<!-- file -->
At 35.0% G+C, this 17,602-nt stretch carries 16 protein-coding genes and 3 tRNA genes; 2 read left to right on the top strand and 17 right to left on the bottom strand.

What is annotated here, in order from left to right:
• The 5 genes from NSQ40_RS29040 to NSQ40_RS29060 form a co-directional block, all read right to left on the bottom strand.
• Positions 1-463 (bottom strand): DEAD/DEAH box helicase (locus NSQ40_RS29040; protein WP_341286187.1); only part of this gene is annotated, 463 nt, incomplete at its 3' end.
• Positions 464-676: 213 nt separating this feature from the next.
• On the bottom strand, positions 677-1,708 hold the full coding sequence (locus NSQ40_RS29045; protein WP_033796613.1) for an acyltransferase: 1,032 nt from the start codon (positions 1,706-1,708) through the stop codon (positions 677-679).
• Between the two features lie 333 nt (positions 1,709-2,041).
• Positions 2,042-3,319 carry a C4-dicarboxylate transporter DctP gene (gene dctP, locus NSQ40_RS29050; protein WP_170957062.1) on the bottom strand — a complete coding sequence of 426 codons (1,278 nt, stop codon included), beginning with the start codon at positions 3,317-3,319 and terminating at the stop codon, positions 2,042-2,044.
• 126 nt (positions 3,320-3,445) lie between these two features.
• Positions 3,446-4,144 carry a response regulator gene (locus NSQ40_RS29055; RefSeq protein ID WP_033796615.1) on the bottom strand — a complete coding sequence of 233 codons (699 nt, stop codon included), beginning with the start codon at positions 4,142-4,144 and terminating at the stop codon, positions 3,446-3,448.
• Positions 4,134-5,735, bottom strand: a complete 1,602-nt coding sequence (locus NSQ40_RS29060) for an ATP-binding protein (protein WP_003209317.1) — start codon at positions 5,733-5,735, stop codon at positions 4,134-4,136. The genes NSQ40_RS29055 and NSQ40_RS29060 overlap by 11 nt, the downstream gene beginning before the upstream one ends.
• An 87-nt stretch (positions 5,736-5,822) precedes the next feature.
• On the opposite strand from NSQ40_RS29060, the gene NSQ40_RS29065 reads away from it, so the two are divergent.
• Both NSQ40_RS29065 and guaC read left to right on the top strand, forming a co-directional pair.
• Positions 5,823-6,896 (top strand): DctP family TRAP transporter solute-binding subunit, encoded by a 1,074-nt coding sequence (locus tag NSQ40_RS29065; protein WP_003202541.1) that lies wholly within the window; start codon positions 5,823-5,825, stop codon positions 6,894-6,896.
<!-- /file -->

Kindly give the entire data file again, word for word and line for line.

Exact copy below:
At 35.0% G+C, this 17,602-nt stretch carries 16 protein-coding genes and 3 tRNA genes; 2 read left to right on the top strand and 17 right to left on the bottom strand.

What is annotated here, in order from left to right:
• The 5 genes from NSQ40_RS29040 to NSQ40_RS29060 form a co-directional block, all read right to left on the bottom strand.
• Positions 1-463 (bottom strand): DEAD/DEAH box helicase (locus NSQ40_RS29040; protein WP_341286187.1); only part of this gene is annotated, 463 nt, incomplete at its 3' end.
• Positions 464-676: 213 nt separating this feature from the next.
• On the bottom strand, positions 677-1,708 hold the full coding sequence (locus NSQ40_RS29045; protein WP_033796613.1) for an acyltransferase: 1,032 nt from the start codon (positions 1,706-1,708) through the stop codon (positions 677-679).
• Between the two features lie 333 nt (positions 1,709-2,041).
• Positions 2,042-3,319 carry a C4-dicarboxylate transporter DctP gene (gene dctP, locus NSQ40_RS29050; protein WP_170957062.1) on the bottom strand — a complete coding sequence of 426 codons (1,278 nt, stop codon included), beginning with the start codon at positions 3,317-3,319 and terminating at the stop codon, positions 2,042-2,044.
• 126 nt (positions 3,320-3,445) lie between these two features.
• Positions 3,446-4,144 carry a response regulator gene (locus NSQ40_RS29055; RefSeq protein ID WP_033796615.1) on the bottom strand — a complete coding sequence of 233 codons (699 nt, stop codon included), beginning with the start codon at positions 4,142-4,144 and terminating at the stop codon, positions 3,446-3,448.
• Positions 4,134-5,735, bottom strand: a complete 1,602-nt coding sequence (locus NSQ40_RS29060) for an ATP-binding protein (protein WP_003209317.1) — start codon at positions 5,733-5,735, stop codon at positions 4,134-4,136. The genes NSQ40_RS29055 and NSQ40_RS29060 overlap by 11 nt, the downstream gene beginning before the upstream one ends.
• An 87-nt stretch (positions 5,736-5,822) precedes the next feature.
• On the opposite strand from NSQ40_RS29060, the gene NSQ40_RS29065 reads away from it, so the two are divergent.
• Both NSQ40_RS29065 and guaC read left to right on the top strand, forming a co-directional pair.
• Positions 5,823-6,896 (top strand): DctP family TRAP transporter solute-binding subunit, encoded by a 1,074-nt coding sequence (locus tag NSQ40_RS29065; protein WP_003202541.1) that lies wholly within the window; start codon positions 5,823-5,825, stop codon positions 6,894-6,896.